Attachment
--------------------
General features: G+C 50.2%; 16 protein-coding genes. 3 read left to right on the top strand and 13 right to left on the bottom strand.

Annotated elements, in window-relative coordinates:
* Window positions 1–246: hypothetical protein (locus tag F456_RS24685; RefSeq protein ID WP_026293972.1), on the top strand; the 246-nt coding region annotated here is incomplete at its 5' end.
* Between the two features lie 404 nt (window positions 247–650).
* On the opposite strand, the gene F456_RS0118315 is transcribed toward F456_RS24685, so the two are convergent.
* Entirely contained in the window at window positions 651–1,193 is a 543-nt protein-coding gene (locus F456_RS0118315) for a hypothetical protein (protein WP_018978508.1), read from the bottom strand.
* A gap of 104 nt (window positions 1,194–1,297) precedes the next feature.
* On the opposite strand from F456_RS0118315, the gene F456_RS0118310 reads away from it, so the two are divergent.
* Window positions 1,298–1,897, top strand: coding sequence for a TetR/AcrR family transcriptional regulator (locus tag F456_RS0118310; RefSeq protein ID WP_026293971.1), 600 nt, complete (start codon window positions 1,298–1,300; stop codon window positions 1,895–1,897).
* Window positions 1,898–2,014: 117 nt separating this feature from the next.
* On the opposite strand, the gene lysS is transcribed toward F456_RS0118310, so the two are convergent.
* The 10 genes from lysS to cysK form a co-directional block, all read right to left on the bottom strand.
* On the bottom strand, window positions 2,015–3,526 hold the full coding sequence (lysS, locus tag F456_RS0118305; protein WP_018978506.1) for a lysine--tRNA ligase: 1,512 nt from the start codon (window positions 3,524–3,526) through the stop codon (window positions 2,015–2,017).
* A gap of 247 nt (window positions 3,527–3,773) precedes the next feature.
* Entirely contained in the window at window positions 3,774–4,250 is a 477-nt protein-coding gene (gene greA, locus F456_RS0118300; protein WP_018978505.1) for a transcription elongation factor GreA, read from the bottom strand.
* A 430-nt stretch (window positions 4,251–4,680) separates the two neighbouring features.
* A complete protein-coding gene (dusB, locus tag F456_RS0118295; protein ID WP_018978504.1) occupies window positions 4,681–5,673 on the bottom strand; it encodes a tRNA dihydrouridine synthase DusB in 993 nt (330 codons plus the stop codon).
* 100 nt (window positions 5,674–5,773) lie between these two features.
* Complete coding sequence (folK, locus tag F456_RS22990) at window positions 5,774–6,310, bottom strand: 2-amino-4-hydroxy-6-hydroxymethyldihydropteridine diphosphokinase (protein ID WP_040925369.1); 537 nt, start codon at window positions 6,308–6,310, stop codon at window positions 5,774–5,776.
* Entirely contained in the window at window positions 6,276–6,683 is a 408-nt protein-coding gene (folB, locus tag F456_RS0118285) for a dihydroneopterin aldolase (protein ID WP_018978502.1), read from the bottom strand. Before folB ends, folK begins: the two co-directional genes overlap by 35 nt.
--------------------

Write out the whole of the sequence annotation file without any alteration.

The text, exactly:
General features: G+C 50.2%; 16 protein-coding genes. 3 read left to right on the top strand and 13 right to left on the bottom strand.

Annotated elements, in window-relative coordinates:
* Window positions 1–246: hypothetical protein (locus tag F456_RS24685; RefSeq protein ID WP_026293972.1), on the top strand; the 246-nt coding region annotated here is incomplete at its 5' end.
* Between the two features lie 404 nt (window positions 247–650).
* On the opposite strand, the gene F456_RS0118315 is transcribed toward F456_RS24685, so the two are convergent.
* Entirely contained in the window at window positions 651–1,193 is a 543-nt protein-coding gene (locus F456_RS0118315) for a hypothetical protein (protein WP_018978508.1), read from the bottom strand.
* A gap of 104 nt (window positions 1,194–1,297) precedes the next feature.
* On the opposite strand from F456_RS0118315, the gene F456_RS0118310 reads away from it, so the two are divergent.
* Window positions 1,298–1,897, top strand: coding sequence for a TetR/AcrR family transcriptional regulator (locus tag F456_RS0118310; RefSeq protein ID WP_026293971.1), 600 nt, complete (start codon window positions 1,298–1,300; stop codon window positions 1,895–1,897).
* Window positions 1,898–2,014: 117 nt separating this feature from the next.
* On the opposite strand, the gene lysS is transcribed toward F456_RS0118310, so the two are convergent.
* The 10 genes from lysS to cysK form a co-directional block, all read right to left on the bottom strand.
* On the bottom strand, window positions 2,015–3,526 hold the full coding sequence (lysS, locus tag F456_RS0118305; protein WP_018978506.1) for a lysine--tRNA ligase: 1,512 nt from the start codon (window positions 3,524–3,526) through the stop codon (window positions 2,015–2,017).
* A gap of 247 nt (window positions 3,527–3,773) precedes the next feature.
* Entirely contained in the window at window positions 3,774–4,250 is a 477-nt protein-coding gene (gene greA, locus F456_RS0118300; protein WP_018978505.1) for a transcription elongation factor GreA, read from the bottom strand.
* A 430-nt stretch (window positions 4,251–4,680) separates the two neighbouring features.
* A complete protein-coding gene (dusB, locus tag F456_RS0118295; protein ID WP_018978504.1) occupies window positions 4,681–5,673 on the bottom strand; it encodes a tRNA dihydrouridine synthase DusB in 993 nt (330 codons plus the stop codon).
* 100 nt (window positions 5,674–5,773) lie between these two features.
* Complete coding sequence (folK, locus tag F456_RS22990) at window positions 5,774–6,310, bottom strand: 2-amino-4-hydroxy-6-hydroxymethyldihydropteridine diphosphokinase (protein ID WP_040925369.1); 537 nt, start codon at window positions 6,308–6,310, stop codon at window positions 5,774–5,776.
* Entirely contained in the window at window positions 6,276–6,683 is a 408-nt protein-coding gene (folB, locus tag F456_RS0118285) for a dihydroneopterin aldolase (protein ID WP_018978502.1), read from the bottom strand. Before folB ends, folK begins: the two co-directional genes overlap by 35 nt.